Under the Desert Sun: Why Indian Wells Rewards Fans
Nestled amid lush resorts in California’s Coachella Valley is a tournament that comes as close as any to earning recognition as a “fifth major.” No tennis fan should spurn a trip to the Indian Wells Tennis Garden when spring arrives in the desert and superstars arrive to compete at the BNP Paribas Open, a joint ATP Masters 1000 and WTA Premier Mandatory event.
At the desert oasis converges a player field deeper than almost all others outside the four majors. Ninety-six players compete in each of the men’s and women’s singles draws, leaving only Serena and Venus Williams as prominent absentees. Furthermore, most of them bring deep reserves of energy to Indian Wells. Positioned early in the calendar, the tournament follows a quiet February that contains few events of importance. Over a month separates Indian Wells from the Australian Open, allowing contenders the luxury of extra rest and preparation unavailable for much of the year. By spanning 11 days, the event permits players days of rest between each match, similar to majors but unlike most non-majors. Those with spectacular talents but fragile bodies, such as reigning champions Rafael Nadal and Maria Sharapova, can unleash their most formidable tennis without fear.
Yet events do not always unfold according to plan in the desert. Fans who chafe at the routine and relish the unexpected will welcome the surprises that Indian Wells features more often than most tournaments of its level. Daniela Hantuchova, Vera Zvonareva, and Jelena Jankovic claimed the most significant titles of their careers there between 2007 and 2010. Even the more predictable ATP event has witnessed stunning runs by dark horses in the last few years. Among the most notable were Ivan Ljubicic’s career-crowning title in 2010 and home favorite John Isner’s surge to the 2012 final.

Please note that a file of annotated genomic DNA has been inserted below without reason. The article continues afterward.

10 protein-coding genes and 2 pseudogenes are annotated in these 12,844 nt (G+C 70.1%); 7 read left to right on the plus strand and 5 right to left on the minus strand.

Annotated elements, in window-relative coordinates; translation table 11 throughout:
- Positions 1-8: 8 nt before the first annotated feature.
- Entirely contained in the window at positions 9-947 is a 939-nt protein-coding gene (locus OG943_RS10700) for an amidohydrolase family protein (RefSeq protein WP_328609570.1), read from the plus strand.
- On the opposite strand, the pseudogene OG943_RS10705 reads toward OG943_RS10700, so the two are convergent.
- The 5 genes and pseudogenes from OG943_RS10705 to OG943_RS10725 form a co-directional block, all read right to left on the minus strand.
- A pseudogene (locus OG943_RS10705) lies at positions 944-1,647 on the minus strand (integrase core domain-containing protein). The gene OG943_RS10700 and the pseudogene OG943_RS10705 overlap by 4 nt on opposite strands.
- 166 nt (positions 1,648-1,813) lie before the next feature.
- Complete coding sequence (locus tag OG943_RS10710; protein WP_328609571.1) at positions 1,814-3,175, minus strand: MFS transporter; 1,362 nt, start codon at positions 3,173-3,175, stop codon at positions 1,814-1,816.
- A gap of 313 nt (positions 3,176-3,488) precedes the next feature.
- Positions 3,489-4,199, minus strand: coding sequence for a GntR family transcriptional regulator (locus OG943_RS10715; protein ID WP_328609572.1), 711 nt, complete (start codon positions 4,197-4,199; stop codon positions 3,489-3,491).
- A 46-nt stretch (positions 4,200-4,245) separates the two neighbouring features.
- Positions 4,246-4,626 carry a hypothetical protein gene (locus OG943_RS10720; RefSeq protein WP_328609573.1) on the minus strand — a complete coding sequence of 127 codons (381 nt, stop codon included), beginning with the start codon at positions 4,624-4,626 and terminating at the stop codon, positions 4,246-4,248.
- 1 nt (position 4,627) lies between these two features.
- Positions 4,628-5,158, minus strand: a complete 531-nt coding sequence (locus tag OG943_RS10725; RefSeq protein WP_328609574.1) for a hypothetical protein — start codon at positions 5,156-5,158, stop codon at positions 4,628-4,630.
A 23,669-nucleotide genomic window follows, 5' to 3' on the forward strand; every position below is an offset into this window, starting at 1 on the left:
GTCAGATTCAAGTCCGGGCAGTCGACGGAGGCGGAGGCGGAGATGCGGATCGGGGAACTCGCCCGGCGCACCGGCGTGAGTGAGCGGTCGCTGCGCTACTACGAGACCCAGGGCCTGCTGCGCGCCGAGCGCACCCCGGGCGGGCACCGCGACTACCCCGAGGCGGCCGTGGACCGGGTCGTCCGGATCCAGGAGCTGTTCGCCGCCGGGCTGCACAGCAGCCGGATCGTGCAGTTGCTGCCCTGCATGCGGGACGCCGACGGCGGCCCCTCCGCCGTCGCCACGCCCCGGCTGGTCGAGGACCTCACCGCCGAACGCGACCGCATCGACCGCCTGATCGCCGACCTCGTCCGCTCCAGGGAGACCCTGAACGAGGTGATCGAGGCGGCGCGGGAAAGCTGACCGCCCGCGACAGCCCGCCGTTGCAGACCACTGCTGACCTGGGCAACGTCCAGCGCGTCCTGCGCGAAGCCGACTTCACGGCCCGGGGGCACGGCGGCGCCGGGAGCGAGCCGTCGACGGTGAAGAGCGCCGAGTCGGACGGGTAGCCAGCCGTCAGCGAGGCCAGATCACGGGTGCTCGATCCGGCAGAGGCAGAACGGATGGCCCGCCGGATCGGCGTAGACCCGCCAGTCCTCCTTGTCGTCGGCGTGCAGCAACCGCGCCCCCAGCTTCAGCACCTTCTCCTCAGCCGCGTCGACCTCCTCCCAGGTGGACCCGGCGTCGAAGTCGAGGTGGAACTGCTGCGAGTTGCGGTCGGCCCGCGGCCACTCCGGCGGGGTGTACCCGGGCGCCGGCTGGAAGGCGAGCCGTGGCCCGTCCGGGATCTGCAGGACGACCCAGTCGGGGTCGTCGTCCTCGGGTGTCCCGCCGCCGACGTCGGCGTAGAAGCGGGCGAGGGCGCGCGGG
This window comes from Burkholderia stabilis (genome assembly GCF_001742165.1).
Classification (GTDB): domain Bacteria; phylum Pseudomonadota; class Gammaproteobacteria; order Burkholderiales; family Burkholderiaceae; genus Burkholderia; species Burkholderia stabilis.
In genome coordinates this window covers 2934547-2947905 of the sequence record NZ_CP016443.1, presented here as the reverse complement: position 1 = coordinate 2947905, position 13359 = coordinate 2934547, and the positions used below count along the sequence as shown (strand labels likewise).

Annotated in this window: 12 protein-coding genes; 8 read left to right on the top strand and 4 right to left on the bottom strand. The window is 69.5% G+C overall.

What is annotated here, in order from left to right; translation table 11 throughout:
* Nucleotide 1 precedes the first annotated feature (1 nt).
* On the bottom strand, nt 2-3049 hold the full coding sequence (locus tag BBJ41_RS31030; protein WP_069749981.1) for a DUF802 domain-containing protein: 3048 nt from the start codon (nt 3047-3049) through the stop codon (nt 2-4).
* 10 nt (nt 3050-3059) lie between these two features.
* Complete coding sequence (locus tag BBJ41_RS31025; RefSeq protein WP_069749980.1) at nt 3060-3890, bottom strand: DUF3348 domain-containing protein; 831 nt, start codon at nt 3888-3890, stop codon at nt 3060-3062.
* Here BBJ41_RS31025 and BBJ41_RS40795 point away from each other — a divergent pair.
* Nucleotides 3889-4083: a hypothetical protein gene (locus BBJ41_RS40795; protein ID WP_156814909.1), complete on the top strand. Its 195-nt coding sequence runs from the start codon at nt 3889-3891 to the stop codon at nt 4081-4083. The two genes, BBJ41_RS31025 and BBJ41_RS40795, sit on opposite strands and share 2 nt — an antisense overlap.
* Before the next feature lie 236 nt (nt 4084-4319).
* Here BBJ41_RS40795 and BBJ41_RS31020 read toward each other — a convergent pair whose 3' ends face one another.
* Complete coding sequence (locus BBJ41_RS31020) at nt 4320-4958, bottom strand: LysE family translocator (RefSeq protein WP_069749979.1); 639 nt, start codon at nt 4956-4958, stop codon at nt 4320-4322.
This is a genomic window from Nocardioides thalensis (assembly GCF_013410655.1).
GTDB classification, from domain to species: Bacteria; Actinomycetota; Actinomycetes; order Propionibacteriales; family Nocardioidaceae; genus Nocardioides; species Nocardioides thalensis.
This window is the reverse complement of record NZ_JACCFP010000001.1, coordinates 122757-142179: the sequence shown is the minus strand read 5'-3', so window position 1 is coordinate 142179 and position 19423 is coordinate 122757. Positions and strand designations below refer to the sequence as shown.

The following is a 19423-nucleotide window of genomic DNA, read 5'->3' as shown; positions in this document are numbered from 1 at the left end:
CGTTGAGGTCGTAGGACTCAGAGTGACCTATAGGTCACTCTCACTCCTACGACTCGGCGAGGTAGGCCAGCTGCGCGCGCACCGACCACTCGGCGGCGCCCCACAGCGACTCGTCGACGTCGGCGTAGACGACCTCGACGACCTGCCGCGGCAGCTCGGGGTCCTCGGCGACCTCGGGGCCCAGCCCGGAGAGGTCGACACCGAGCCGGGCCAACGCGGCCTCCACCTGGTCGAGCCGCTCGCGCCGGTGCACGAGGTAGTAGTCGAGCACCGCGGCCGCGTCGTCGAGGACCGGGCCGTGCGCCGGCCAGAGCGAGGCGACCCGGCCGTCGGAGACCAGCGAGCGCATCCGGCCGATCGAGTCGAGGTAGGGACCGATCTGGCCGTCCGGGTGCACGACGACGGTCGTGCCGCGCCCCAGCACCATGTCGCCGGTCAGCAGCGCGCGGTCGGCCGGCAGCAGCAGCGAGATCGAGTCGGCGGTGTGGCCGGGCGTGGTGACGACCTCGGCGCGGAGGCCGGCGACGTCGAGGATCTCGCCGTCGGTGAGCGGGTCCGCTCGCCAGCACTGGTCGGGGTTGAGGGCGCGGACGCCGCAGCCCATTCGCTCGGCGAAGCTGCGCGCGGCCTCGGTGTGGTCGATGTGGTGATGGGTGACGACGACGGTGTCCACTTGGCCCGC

Those breakthroughs by mighty servers should not mislead, though. The slow hard courts and thin air at Indian Wells reward the full range of playing styles from shot-makers to grinders. Fans of any player can hold real hope for their favorite to advance deep into the draw, while neutral observers can look forward to a surface almost as neutral. For proof, consider the two meetings between Nadal and Roger Federer there in the last two years. After Federer won convincingly in 2012, Nadal won the battle of style contrasts between them just as convincingly in 2013.
The greatest rivals in the game dueled on the third-largest tennis stadium in the world, which consists of 16,100 seats cantilevered in two steeply raked tiers. Stadium 1 looms at the core of a venue refreshed by a series of major renovations. After acquiring the tournament in 2010, Oracle CEO Larry Ellison has transformed the Tennis Garden by leaps and bounds. To ensure equal treatment of all players, Ellison made Indian Wells the first tournament to install the Hawkeye review system on every court. New in 2014, an 8,000 -seat Stadium 2 will offer more fans the opportunity to see matches beyond those showcased on Stadium 1. Also making their debut this year are expanded seating areas on outer courts, video walls with information towers, and a remodeled box office.